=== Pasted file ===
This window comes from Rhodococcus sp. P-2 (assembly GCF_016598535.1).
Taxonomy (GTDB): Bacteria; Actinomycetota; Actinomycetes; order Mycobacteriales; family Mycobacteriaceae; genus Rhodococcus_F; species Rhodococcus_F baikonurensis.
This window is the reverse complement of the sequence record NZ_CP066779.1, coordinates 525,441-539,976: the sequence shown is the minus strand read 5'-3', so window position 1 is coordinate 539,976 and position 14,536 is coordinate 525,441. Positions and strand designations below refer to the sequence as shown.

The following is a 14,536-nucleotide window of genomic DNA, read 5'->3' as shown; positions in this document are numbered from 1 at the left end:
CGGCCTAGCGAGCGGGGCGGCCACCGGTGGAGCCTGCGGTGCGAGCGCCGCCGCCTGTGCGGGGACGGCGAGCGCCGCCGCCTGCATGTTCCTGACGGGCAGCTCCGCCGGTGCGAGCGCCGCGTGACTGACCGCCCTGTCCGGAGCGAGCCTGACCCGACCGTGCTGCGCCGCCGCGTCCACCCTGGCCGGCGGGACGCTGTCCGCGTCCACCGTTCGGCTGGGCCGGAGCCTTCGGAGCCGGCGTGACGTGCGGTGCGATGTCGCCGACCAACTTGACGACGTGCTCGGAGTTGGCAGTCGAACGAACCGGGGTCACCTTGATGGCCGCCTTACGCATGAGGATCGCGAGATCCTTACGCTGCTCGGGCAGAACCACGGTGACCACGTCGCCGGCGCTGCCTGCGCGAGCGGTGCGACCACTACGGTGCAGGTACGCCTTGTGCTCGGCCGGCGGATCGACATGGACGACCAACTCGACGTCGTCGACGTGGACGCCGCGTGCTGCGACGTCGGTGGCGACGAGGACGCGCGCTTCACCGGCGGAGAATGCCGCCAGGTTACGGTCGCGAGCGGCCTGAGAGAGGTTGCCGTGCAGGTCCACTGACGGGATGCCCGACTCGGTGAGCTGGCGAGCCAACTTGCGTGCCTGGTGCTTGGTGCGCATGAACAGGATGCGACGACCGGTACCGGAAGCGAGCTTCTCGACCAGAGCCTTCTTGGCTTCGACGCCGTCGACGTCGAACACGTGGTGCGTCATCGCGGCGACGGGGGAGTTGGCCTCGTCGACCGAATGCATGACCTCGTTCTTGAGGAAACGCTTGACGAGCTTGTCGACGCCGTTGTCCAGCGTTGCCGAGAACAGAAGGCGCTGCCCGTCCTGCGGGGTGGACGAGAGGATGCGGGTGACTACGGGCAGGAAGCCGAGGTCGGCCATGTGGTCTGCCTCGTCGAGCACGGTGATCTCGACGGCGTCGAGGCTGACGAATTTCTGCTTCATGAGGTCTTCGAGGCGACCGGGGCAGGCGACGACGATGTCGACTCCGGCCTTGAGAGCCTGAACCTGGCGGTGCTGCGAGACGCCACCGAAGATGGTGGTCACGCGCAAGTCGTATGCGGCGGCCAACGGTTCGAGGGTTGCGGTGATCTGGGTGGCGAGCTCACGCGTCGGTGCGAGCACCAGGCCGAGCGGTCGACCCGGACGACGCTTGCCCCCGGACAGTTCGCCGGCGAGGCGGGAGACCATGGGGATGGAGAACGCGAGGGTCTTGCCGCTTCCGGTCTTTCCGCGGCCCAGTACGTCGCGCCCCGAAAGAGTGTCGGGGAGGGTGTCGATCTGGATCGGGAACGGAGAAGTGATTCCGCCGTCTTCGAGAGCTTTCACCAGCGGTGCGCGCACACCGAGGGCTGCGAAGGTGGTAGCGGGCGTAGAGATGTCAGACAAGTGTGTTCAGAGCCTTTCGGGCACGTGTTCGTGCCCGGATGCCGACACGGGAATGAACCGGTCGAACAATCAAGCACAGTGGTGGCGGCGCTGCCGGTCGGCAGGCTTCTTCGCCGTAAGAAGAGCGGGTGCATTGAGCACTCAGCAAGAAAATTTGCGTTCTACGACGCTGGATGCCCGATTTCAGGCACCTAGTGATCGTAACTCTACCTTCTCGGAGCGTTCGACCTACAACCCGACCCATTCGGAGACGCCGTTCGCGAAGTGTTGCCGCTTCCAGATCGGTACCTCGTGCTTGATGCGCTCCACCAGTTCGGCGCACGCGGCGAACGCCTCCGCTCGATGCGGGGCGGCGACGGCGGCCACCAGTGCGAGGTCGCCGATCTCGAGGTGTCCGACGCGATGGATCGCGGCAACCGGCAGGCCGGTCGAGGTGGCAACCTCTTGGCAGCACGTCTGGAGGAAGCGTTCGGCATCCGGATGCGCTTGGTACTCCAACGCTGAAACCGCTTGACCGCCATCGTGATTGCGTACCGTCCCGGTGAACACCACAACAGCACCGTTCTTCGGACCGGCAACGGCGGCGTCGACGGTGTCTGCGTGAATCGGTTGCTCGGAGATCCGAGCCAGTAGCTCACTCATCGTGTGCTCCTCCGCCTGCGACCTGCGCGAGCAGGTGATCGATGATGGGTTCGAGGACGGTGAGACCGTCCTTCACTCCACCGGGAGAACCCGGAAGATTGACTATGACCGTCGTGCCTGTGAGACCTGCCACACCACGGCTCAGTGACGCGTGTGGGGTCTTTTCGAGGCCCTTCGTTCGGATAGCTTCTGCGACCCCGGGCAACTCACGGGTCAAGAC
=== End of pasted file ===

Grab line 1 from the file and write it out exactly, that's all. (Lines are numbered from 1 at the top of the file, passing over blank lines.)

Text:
This window comes from Rhodococcus sp. P-2 (assembly GCF_016598535.1).